It seems like every hour, another college basketball program announces it is suspending activities due to COVID-19. Just today, Ole Miss and Tennessee have joined that growing list. For now, John Calipari says Kentucky and its first three opponents are in the clear for the Bluegrass Showcase, which tips off Wednesday evening at Rupp Arena starting with Morehead State.
“Yeah. I called [my son] Brad last night and asked. They’ve been good and they’ve had another test yesterday. They’ll get it back today in Detroit. I’m hearing Morehead [State] has been good and Richmond. So, it appears as though we’re good to go, but that’s today.”
We’ve heard Calipari preach about Kentucky’s “bubble” between the lodge and practice facility ad nauseam. Today, he noted that despite all of the safety protocols in place, the virus in charge until a vaccine is readily available.
“We don’t control it. It controls us, this virus. And so, I just heard Mississippi is out until Dec. 7. What I’m doing is everything I can to mitigate here. We’re in the lodge. You guys know the situation. We’re in the lodge, nobody else is in there. They’ve got their own bedroom and bathroom. The chef cooks their meals there. He’s there, he gets tested. They walk across the parking lot to our practice facility. No one is in the offices, so there is no, it can go through the system. There’s no one in here. There’s no one in the women’s [side], we come in different doors. We don’t see each other.
“The problem is when we start playing. The good news is, they’re saying that of all the sports, they don’t believe anyone has caught it from the playing field or court. They think it’s meal rooms, hotels, planes, buses. It’s contact with others outside of that area and we’ve done a pretty good job. All I can tell you is, even though we think we’re doing good — we’re wearing those chips to every practice, every scrimmage, we’re having the officials wear it, the managers, the coaches to mitigate all this — I just want to make sure our kids are safe.”
In addition to the bubble and the tracking chips, Calipari is considering changing Kentucky’s game day routine for away games. Instead of going to the destination the night before the game, the Cats may make the trip the morning of to cut down on potential exposure.
“We’re talking right now, and I’ve never done this before, but we may travel on game day. Like, game day. You say, why would you travel on a day of a game? Wouldn’t you be better being rested? Yeah, but it’s another hotel stay. We’re going to have our personal bus bussed to wherever we’re playing so that when we get off that plane, we’re on a bus that’s sanitized with the bus driver we know. And then go to the gym if we have time to shoot around. If we don’t, we don’t. We go to the hotel, lay around for an hour or two, have a pregame meal, play the game, immediately get on our own bus and get on that plane that didn’t leave. It’s the same plane we came in. We get on it and go. We may have face shields, and masks. I may be overdoing it but I’d rather be safe than sorry.”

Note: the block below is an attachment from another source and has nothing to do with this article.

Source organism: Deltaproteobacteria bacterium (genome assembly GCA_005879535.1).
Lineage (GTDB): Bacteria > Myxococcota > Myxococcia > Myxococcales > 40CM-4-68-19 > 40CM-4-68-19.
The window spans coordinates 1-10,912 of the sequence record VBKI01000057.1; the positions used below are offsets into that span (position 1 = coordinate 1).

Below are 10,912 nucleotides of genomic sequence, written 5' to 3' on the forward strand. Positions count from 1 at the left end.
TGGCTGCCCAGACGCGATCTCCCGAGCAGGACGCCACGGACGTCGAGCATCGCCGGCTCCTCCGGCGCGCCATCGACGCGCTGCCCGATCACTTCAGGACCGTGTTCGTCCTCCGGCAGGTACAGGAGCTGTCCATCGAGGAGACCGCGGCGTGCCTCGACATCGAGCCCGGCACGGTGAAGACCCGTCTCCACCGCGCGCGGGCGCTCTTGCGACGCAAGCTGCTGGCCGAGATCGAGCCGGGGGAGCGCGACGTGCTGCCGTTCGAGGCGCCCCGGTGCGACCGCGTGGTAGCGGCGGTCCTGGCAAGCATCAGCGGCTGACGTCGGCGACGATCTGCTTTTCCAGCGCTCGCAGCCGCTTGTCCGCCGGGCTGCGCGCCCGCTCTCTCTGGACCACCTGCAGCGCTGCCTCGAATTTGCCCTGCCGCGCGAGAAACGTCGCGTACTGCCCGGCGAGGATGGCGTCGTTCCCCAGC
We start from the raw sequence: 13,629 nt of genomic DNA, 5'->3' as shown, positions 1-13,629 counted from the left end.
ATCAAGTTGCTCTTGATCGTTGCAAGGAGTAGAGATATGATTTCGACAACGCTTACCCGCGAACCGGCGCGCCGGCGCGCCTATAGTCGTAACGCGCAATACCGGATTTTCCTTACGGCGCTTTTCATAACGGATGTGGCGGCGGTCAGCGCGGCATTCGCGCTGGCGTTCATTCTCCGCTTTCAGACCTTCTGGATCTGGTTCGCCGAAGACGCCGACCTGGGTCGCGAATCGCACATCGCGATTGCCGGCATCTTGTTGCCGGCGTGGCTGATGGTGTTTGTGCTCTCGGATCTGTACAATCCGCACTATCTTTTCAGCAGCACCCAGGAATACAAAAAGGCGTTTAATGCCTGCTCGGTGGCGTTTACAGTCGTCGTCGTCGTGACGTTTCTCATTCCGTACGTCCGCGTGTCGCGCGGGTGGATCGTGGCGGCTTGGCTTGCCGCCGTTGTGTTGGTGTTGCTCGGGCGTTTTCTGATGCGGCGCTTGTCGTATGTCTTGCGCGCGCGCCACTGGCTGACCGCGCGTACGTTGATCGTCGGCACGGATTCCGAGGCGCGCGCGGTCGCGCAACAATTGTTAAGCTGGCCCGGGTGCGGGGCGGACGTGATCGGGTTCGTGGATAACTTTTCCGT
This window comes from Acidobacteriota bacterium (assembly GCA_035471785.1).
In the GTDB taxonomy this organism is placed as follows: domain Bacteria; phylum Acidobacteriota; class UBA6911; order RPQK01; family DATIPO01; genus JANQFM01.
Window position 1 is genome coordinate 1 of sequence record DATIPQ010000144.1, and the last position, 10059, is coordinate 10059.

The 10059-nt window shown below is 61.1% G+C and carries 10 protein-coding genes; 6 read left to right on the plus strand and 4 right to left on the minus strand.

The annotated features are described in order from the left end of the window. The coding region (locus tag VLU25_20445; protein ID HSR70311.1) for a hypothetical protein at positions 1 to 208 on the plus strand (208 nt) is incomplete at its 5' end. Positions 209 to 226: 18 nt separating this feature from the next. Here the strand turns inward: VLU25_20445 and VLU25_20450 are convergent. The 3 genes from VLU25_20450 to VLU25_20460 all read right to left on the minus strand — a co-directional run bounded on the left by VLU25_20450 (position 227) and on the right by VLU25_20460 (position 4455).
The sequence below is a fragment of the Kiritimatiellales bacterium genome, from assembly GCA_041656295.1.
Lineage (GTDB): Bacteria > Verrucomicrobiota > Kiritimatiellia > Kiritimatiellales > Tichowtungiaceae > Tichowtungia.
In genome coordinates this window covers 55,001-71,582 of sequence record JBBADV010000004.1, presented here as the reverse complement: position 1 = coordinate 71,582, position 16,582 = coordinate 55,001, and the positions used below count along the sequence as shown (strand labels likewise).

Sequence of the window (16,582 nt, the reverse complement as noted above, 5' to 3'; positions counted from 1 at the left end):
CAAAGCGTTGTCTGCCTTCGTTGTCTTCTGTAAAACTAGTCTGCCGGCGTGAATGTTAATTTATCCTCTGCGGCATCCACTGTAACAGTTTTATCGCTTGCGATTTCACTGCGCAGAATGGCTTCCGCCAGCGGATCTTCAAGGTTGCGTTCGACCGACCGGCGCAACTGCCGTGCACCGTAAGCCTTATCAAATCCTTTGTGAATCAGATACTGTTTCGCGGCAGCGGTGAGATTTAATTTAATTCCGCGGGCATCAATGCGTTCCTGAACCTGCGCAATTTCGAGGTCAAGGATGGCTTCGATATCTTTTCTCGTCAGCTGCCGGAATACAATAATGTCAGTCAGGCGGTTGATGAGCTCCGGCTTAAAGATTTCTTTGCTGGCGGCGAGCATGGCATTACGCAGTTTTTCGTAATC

Rupp Arena will be limited to 15% capacity for the Bluegrass Showcase, which is approximately 3,000 fans. Masks will be required and temperature checks will be taken upon entry. Calipari acknowledged that not having 23,000 in Rupp will diminish Kentucky’s home court advantage, but hopes the university can come up with a way to test fans prior to games to boost capacity later this season.
“The team that gets hurt the most, and forget about financial anything else, by not having fans or only having 15% or whatever, is Kentucky. The reason is, people come into this building are always paying in front of 20,000 and it’s a big advantage for us. Our fans, and our fanbase, and that building, play a big part in our success. I don’t know what our record is during my 11 years here, but I think it’s pretty high in this building. Well, if it’s just a building and a court, we don’t have the advantage we usually have. So, it’s going to hurt us more that anybody else.
“My hope is we figure out a way that fans that want to come to the game can be tested so people are comfortable being our building. Not just with the thermometer and saying, okay, they don’t have a fever, because there are asymptomatic people, but there’s a test given a couple of days before. Now, a test isn’t the vaccine but people will feel more comfortable having a mask on, having social distance. Maybe we can get more in our building if we figure out a way to try to test so that everybody is comfortable. And maybe we show the rest of the country, this is the only way you can increase the number of fans there. But I think we’re a ways away. We’re just going to try to get through these first three games in five days, which is going to be hard on my team.”
Kentucky’s bubble will be tested this week, but Calipari is still allowing players’ families to come to Lexington for Thanksgiving, with several protocols in place.
“It’s been tough on my guys. We’re having Thanksgiving and we are having parents come in. Having them tested, trying to keep them away from their kids, telling them we’ve been so good because we’re in a bubble down here in the lodge and in the practice facility. We can’t screw up now but how could I tell a parent not to come who hasn’t seen his son in five or six months? I can’t do that I couldn’t. Now, I told them, we’ve gotta stay separated. We’re hoping there are going to be fans at our games, but if they’re not, they’re not. I can’t let you in practice. You cannot come to practice. No one is in our practices. All this makes it hard on the kids I have who are 17, 18, 19. So, this has been a rough road for the kids and like I said, another team, Ole Miss, not opening up until December 7. The virus, it’s controlling all of this.”